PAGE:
How do you call a constructor via an expression tree on an existing object?

c# expression-trees serialization

Question

I'm trying to call the deserialization constructor for an object that already exists. How do I do that with expression trees?

I tried:

// Create an uninitialized object
T graph = (T)FormatterServices.GetUninitializedObject(graphType);

// (graph, serializationInfo, streamingContext) => graph.Constructor(serializationInfo, streamingContext)
ParameterExpression graphParameter = Expression.Parameter(serializationPack.SelfSerializingBaseClassType, "graph");
ParameterExpression serializationInfoParameter = Expression.Parameter(typeof(SerializationInfo), "serializationInfo");
ParameterExpression streamingContextParameter = Expression.Parameter(typeof(StreamingContext), "streamingContext");

MethodCallExpression callDeserializationConstructor = Expression.Call(graphParameter,
    (MethodInfo)serializationPack.SelfSerializingBaseClassType.GetConstructor(new[] { typeof(SerializationInfo), typeof(StreamingContext) }), 
        new[] { serializationInfoParameter, streamingContextParameter });

but Expression.Call only accepts MethodInfo not ConstructorInfo, so that doesn't work - unless there is a way to convert to a MethodInfo?

Update

I eneded up just using ConstructorInfo.Invoke:

// Cache this part
ConstructorInfo deserializationConstructor = serializationPack
    .SelfSerializingBaseClassType
    .GetConstructor(BindingFlags.NonPublic | BindingFlags.Instance, null, CallingConventions.Standard,
        new[] { typeof(SerializationInfo), typeof(StreamingContext) }, null);

// Call this when I need it
deserializationConstructor.Invoke(graph, new Object[] { serializationInfo, new StreamingContext() });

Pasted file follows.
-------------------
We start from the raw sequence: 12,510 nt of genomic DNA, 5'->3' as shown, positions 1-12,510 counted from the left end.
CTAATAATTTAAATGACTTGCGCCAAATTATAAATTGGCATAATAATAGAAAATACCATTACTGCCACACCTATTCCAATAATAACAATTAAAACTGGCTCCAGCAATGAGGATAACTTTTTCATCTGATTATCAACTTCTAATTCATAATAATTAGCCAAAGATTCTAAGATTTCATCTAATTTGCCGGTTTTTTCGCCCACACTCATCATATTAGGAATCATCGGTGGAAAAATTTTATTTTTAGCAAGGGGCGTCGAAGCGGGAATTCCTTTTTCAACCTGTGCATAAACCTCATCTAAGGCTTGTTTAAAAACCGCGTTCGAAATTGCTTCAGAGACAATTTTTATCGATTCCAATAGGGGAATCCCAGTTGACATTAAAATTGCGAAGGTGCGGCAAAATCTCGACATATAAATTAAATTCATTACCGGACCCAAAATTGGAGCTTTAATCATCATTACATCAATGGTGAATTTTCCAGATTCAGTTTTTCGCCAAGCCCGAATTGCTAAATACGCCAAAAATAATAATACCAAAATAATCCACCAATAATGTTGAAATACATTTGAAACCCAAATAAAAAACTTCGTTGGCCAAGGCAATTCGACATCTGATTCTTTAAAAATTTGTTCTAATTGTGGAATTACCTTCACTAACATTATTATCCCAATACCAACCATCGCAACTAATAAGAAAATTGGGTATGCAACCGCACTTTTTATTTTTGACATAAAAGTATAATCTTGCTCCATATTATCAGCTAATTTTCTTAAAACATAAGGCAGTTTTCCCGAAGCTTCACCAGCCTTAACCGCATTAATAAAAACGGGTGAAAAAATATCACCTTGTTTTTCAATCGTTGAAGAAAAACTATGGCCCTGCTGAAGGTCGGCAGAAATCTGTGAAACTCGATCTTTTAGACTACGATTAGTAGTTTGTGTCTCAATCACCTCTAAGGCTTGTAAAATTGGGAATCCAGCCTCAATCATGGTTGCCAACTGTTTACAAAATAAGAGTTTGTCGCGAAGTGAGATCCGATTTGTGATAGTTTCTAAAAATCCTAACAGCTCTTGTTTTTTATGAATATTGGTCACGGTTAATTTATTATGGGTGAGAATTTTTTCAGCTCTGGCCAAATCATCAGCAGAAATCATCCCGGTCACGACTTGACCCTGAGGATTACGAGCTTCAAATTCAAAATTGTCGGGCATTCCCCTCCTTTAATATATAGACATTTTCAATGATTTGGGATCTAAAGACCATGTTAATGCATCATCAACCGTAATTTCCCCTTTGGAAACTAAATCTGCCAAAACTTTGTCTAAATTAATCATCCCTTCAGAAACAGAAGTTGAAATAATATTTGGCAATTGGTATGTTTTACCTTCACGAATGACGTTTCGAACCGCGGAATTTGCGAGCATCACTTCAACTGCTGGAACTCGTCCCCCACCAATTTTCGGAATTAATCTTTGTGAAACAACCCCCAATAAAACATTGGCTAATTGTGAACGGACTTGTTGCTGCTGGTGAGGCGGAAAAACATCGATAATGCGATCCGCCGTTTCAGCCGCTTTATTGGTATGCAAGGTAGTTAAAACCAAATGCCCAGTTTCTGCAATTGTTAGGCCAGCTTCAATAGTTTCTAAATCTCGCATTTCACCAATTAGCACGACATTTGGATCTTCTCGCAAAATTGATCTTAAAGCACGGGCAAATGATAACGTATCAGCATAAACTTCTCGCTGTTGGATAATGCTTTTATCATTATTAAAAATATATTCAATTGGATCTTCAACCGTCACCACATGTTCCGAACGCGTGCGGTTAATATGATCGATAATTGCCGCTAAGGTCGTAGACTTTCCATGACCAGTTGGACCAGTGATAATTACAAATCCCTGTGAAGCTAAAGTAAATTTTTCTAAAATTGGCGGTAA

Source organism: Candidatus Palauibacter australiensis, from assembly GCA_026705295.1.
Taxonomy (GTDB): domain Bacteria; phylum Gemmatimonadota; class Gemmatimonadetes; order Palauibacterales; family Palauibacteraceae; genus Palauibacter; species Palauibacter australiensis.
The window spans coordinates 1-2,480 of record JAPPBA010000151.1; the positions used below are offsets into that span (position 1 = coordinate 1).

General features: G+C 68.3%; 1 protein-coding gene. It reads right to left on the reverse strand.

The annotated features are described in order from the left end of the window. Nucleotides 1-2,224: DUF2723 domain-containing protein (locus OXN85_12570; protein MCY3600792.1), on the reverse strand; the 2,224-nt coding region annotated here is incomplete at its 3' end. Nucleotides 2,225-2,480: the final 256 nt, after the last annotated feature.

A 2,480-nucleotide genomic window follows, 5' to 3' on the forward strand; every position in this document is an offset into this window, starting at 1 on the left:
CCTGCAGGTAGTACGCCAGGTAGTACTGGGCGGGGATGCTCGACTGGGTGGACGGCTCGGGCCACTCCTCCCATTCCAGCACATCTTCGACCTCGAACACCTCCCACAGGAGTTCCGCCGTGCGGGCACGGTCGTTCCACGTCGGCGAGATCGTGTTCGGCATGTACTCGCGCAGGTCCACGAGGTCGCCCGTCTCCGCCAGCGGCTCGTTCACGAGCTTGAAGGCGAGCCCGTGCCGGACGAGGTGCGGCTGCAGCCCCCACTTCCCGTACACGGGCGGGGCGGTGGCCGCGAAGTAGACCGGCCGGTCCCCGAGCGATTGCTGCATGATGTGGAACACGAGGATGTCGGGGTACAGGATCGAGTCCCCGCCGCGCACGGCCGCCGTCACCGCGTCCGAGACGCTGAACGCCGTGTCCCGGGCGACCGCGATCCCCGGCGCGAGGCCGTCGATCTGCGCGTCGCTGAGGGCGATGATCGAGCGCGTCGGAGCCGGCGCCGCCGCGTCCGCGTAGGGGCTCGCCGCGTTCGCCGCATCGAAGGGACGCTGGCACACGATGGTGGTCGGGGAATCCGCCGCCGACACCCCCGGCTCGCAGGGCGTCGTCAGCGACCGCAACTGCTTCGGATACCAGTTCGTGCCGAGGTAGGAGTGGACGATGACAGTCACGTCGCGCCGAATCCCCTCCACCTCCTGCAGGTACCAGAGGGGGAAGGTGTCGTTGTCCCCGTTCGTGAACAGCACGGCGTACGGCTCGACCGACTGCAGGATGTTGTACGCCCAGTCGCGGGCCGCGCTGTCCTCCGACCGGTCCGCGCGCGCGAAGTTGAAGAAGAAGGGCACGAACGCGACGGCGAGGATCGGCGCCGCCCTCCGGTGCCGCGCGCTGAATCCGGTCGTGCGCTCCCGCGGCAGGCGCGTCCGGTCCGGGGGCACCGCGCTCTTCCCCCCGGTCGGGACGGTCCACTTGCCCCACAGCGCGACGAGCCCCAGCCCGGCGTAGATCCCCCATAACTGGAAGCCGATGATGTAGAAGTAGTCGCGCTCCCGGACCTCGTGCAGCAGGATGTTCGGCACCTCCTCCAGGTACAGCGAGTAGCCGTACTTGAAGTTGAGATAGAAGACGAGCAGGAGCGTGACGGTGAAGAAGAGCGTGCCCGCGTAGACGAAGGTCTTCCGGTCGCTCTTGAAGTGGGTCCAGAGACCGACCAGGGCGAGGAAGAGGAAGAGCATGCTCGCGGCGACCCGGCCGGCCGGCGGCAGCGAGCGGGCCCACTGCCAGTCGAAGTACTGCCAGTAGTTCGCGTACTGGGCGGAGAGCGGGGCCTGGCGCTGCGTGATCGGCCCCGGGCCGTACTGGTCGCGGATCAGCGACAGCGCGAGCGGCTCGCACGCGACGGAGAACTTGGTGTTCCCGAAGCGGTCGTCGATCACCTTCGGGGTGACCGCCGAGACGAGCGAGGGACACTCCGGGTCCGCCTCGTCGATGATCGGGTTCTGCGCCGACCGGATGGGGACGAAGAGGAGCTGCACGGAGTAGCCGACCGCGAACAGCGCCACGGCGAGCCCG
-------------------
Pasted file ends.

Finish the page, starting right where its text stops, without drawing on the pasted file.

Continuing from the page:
I'm scared of the performance on it, but it seems to be the only way to do this.

Update

This has a proper answer now. Thanks all.

Accepted Answer

If I'm reading your question correctly, you don't really care whether the constructor is called via an expression tree, so long as the actual invocation doesn't require reflection. You can build a dynamic method that forwards to a constructor call:

using System;
using System.Reflection;
using System.Reflection.Emit;

namespace ConsoleApplication1
{
    static class Program
    {
        static void Main(string[] args)
        {
            var constructor = typeof(Foo).GetConstructor(BindingFlags.Instance | BindingFlags.Public | BindingFlags.NonPublic, null, Type.EmptyTypes, null);
            var helperMethod = new DynamicMethod(string.Empty, typeof(void), new[] { typeof(Foo) }, typeof(Foo).Module, true);
            var ilGenerator = helperMethod.GetILGenerator();
            ilGenerator.Emit(OpCodes.Ldarg_0);
            ilGenerator.Emit(OpCodes.Call, constructor);
            ilGenerator.Emit(OpCodes.Ret);
            var constructorInvoker = (Action<Foo>)helperMethod.CreateDelegate(typeof(Action<Foo>));

            var foo = Foo.Create();
            constructorInvoker(foo);
            constructorInvoker(foo);
        }
    }

    class Foo
    {
        int x;

        public static Foo Create()
        {
            return new Foo();
        }

        private Foo()
        {
            Console.WriteLine("Constructor Foo() called, GetHashCode() returns {0}, x is {1}", GetHashCode(), x);
            x++;
        }
    }   
}

Note though that this behaves like a regular method call. x is not set before printing its value, so it does not get reset to 0 when you call the constructor again. Depending on what your constructor does, this may or may not be a problem.


Popular Answer

If you want to use expression trees, use Expression.New. Here's an example

var info = Expression.Parameter(typeof(SerializationInfo), "info");
var context = Expression.Parameter(typeof(StreamingContext), "context");

var callTheCtor = Expression.New(ctorInfo, info, context);

This doesn't work on an existing object, but since your code shows GetUninitializedObject I would think you could just remove that part and use Expression.New to create a new object.



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